These are my own cardioid reference monitors. There were three major requirements:

In the end I managed to achieve all these goals. Most importantly while doing so I was able to build a speaker with objectivist tendencies that manages to also impress in terms of sound. The transient response from this inefficient bookshelf speaker while managing to keep a certain smoothness needs to be heard. It also has a sound projection that is totally unlike anything I have experienced in this size range.

When trying it out I immediately realized that this 4" Al-Sandwich driver used here is incredibly capable, it just needs some special care with the crossover. I ended up using non-standard parts to get the response I want from it.

The driver combines many very desirable aspects of driver design: 

It was clear from the start that for a cohesive sound I would need a metal woofer. Not very many metal woofers are up to the task and can perform in an enclosure the size I had envisioned, but there are two candidates that can be substituted for another with no change in baffle shape or crossover topology.
The woofer used in the Hathor may be rather inexpensive, but it punches well above its weight and has a very responsive and quick sound considering its sensitivity and size. It matches the tonality and timbre of the widebander very well and makes for a very seamless transition. In this cabinet impressive extension can be achieved and thus the desired full-range sound is a reality. No sub necessary.

A logical upgrade is the newly released Purifi 8" alu cone woofer. Its distortion levels match or exceed that of the widebander used here, a decent step up from the inexpensive alternative. This allows for more control and a more mature sound that rivals not only floorstanders of this size, but speakers with significantly larger woofers. Seriously, the Purifi stuff is that awesome, but the earlier paper drivers don't make for a good tonal match.

The ports facing towards the front make for a seamless transition to the woofers. They are tuned for a flat in-room response, not for a flat anechoic response. When placed near a wall impressive extension down to 20Hz can be achieved.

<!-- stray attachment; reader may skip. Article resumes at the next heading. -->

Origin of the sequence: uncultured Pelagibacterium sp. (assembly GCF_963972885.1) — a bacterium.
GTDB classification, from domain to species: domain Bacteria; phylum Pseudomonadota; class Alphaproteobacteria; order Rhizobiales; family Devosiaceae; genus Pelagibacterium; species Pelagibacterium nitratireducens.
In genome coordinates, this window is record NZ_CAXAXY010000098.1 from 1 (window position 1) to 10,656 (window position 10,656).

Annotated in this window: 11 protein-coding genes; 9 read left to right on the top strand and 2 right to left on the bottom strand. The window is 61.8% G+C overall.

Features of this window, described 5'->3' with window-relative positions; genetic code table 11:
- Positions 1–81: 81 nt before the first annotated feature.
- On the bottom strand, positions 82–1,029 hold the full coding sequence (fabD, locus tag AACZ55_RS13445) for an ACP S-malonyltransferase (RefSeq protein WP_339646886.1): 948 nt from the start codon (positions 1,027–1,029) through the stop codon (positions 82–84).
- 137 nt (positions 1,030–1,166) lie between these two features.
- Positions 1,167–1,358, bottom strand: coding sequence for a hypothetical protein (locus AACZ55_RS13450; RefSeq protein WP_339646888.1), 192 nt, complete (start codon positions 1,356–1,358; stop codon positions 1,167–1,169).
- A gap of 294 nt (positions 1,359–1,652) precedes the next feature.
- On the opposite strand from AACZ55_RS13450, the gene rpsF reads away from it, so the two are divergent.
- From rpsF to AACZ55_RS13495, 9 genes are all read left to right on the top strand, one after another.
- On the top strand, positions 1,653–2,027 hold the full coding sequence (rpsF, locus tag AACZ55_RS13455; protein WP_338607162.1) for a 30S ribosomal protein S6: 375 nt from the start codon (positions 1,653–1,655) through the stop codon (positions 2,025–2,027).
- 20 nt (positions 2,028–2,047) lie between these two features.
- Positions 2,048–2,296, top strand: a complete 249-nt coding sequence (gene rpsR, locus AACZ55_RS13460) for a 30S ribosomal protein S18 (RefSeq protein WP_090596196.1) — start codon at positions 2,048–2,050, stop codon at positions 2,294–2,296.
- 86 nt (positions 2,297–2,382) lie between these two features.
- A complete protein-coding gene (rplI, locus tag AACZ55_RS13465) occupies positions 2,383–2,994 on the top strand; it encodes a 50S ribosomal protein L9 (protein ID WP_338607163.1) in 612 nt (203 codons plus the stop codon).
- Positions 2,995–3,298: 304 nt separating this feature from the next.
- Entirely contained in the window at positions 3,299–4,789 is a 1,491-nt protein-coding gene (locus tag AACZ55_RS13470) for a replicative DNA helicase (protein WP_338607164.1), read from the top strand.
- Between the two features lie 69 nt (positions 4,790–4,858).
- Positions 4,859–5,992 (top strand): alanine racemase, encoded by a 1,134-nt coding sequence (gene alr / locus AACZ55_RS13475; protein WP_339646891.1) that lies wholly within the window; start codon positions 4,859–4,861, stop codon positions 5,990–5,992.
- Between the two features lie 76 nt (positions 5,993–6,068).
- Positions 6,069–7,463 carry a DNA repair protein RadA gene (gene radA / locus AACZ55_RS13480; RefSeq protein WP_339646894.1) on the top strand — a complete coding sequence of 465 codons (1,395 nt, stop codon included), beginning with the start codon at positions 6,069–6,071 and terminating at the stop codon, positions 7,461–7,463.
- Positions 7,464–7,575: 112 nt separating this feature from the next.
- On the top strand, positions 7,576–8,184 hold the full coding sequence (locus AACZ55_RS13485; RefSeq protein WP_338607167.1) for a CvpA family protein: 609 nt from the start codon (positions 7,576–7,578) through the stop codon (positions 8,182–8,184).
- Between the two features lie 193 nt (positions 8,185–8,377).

Not only does the amount and placement of the damping materials matter especially here, the material itself is very important, too.
Which is why natural sheep's wool in 4 very different forms is used here. For the woofer I use a special OOP combination of pure sheep's wool and polyester filling in addition to two types of sheep's wool on the prototype. Unfortunately since this material isn't available anymore I will need to find a substitute. My stack isn't that large.

The finish is white glossy paint on the rear and oiled wood on the front using a specially colored oil that preserves the color of the wood for many years to come. Different types of wood are available on request, but the inexpensive spruce wood has a very nice timbre and is thus recommended.

Special high end version: Hathor X


Sensitivity: 85dB/2.83Vrms
Nominal Impedance: 4 Ohm (minima: 3.2 Ohm at 27Hz & 3.4 Ohm at 106Hz)
Impedance rises smoothly towards high frequencies, slightly inductive load.
Frequency range (-10dB): 20Hz- 40kHz
Frequency range (-6dB): 35Hz - 35kHz
Frequency range (-3dB)  50Hz - 30kHz
Phase response: Excess phase is ± 1 degree 20Hz to 80kHz

Rear attenuation: -10dB at 100Hz, -20dB at 1kHz

Dimensions W x H x D: 250mm x 400mm x 400mm
Weight: 14kg (prototype)

2-way speaker with a 4.5" full-range and 8.5" woofer
Power rating; These aren't disco speakers, but they should be able to handle around 250W.
(Remember there is no high pass filter on the full-range driver)
Acoustical first order crossover at 200Hz, time aligned drivers
Port tuned to 28Hz

Bi-wiring terminals with an extra ground lug connected to the driver baskets
1.5mm² tinned copper in XLPO internal wiring
Large transformer core coil, only MKP capacitors and high quality wire wound resistors

HDF construction (prototype is MDF) and wooden front baffle.